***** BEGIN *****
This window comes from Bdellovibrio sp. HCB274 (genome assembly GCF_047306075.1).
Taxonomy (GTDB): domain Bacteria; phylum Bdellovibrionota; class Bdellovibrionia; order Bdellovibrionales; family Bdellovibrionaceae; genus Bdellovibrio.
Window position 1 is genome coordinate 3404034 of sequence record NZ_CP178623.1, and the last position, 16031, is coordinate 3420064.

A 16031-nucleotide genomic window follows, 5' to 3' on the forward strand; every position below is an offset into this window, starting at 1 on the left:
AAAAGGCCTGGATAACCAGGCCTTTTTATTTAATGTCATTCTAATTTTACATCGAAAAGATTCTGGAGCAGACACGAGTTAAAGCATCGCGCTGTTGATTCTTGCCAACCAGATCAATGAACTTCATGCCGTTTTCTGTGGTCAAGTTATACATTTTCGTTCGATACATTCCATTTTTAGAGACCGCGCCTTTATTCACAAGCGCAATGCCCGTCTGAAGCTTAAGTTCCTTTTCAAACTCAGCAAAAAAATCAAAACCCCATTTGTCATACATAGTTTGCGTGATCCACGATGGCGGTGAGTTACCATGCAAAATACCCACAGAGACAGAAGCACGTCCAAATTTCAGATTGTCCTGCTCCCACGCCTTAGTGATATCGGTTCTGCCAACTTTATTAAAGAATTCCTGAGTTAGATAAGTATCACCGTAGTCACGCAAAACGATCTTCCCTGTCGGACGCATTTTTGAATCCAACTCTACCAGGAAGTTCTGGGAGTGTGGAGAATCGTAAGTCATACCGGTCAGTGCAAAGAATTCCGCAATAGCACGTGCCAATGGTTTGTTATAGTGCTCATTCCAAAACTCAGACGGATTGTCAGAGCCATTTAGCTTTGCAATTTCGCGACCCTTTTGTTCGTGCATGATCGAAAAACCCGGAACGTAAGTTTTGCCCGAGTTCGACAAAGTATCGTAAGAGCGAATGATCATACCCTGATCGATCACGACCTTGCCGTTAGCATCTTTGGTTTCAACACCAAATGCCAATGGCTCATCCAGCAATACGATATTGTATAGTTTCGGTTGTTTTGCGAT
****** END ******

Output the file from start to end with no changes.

This window comes from Bdellovibrio sp. HCB274 (genome assembly GCF_047306075.1).
Taxonomy (GTDB): domain Bacteria; phylum Bdellovibrionota; class Bdellovibrionia; order Bdellovibrionales; family Bdellovibrionaceae; genus Bdellovibrio.
Window position 1 is genome coordinate 3404034 of sequence record NZ_CP178623.1, and the last position, 16031, is coordinate 3420064.

A 16031-nucleotide genomic window follows, 5' to 3' on the forward strand; every position below is an offset into this window, starting at 1 on the left:
AAAAGGCCTGGATAACCAGGCCTTTTTATTTAATGTCATTCTAATTTTACATCGAAAAGATTCTGGAGCAGACACGAGTTAAAGCATCGCGCTGTTGATTCTTGCCAACCAGATCAATGAACTTCATGCCGTTTTCTGTGGTCAAGTTATACATTTTCGTTCGATACATTCCATTTTTAGAGACCGCGCCTTTATTCACAAGCGCAATGCCCGTCTGAAGCTTAAGTTCCTTTTCAAACTCAGCAAAAAAATCAAAACCCCATTTGTCATACATAGTTTGCGTGATCCACGATGGCGGTGAGTTACCATGCAAAATACCCACAGAGACAGAAGCACGTCCAAATTTCAGATTGTCCTGCTCCCACGCCTTAGTGATATCGGTTCTGCCAACTTTATTAAAGAATTCCTGAGTTAGATAAGTATCACCGTAGTCACGCAAAACGATCTTCCCTGTCGGACGCATTTTTGAATCCAACTCTACCAGGAAGTTCTGGGAGTGTGGAGAATCGTAAGTCATACCGGTCAGTGCAAAGAATTCCGCAATAGCACGTGCCAATGGTTTGTTATAGTGCTCATTCCAAAACTCAGACGGATTGTCAGAGCCATTTAGCTTTGCAATTTCGCGACCCTTTTGTTCGTGCATGATCGAAAAACCCGGAACGTAAGTTTTGCCCGAGTTCGACAAAGTATCGTAAGAGCGAATGATCATACCCTGATCGATCACGACCTTGCCGTTAGCATCTTTGGTTTCAACACCAAATGCCAATGGCTCATCCAGCAATACGATATTGTATAGTTTCGGTTGTTTTGCGAT